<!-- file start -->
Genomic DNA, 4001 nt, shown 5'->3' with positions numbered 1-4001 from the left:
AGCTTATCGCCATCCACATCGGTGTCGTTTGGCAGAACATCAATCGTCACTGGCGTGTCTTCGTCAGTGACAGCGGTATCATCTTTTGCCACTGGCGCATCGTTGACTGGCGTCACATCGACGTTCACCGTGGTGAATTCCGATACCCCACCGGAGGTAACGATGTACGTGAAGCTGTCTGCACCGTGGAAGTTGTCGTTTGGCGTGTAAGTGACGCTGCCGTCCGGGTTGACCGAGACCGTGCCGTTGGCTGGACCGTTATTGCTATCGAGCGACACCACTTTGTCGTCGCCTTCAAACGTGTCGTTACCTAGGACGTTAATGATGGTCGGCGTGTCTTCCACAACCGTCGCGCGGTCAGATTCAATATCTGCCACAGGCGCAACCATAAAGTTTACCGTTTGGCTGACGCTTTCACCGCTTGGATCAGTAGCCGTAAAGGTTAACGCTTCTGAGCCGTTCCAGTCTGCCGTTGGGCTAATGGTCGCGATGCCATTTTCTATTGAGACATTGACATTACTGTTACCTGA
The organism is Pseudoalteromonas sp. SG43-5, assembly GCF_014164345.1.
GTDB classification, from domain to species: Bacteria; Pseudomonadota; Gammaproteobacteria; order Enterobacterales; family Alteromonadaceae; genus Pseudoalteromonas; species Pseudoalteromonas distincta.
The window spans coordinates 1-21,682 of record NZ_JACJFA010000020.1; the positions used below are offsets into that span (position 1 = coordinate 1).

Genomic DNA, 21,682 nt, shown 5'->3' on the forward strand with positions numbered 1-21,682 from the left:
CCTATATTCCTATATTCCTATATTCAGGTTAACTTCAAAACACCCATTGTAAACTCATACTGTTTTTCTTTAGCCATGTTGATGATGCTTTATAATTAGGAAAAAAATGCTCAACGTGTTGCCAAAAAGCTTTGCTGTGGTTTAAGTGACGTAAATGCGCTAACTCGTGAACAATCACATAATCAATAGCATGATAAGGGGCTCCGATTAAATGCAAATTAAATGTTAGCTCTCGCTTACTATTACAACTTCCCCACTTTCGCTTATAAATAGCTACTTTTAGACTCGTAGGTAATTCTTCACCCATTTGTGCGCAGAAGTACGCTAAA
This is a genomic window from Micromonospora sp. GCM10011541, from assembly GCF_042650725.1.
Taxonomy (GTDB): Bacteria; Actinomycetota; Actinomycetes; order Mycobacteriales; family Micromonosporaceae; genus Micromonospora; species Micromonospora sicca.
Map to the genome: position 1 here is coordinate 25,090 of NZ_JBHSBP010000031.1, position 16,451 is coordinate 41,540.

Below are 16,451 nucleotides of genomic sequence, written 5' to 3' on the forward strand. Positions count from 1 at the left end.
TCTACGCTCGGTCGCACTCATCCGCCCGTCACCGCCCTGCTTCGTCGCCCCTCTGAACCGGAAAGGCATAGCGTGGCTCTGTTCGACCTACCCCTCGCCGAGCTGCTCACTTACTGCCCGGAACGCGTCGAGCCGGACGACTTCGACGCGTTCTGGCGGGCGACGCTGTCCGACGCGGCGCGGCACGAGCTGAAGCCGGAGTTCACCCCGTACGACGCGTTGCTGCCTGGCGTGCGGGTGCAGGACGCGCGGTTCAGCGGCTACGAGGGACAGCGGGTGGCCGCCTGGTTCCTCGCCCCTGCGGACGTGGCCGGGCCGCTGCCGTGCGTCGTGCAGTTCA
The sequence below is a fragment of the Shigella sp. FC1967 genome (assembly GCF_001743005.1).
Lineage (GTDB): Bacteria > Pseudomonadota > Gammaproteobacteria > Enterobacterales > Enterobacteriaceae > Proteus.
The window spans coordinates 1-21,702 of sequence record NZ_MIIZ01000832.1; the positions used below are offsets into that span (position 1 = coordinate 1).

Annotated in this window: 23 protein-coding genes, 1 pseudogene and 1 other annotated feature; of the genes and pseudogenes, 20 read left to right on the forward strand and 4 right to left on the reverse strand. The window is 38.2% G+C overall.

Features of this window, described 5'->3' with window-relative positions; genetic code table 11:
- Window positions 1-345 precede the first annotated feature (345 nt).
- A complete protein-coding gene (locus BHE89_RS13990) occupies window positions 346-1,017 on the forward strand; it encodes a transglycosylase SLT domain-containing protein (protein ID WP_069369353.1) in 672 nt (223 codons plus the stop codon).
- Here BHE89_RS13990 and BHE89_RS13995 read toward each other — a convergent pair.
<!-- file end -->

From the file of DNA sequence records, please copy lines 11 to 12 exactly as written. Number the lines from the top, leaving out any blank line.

Below are 16,451 nucleotides of genomic sequence, written 5' to 3' on the forward strand. Positions count from 1 at the left end.
TCTACGCTCGGTCGCACTCATCCGCCCGTCACCGCCCTGCTTCGTCGCCCCTCTGAACCGGAAAGGCATAGCGTGGCTCTGTTCGACCTACCCCTCGCCGAGCTGCTCACTTACTGCCCGGAACGCGTCGAGCCGGACGACTTCGACGCGTTCTGGCGGGCGACGCTGTCCGACGCGGCGCGGCACGAGCTGAAGCCGGAGTTCACCCCGTACGACGCGTTGCTGCCTGGCGTGCGGGTGCAGGACGCGCGGTTCAGCGGCTACGAGGGACAGCGGGTGGCCGCCTGGTTCCTCGCCCCTGCGGACGTGGCCGGGCCGCTGCCGTGCGTCGTGCAGTTCA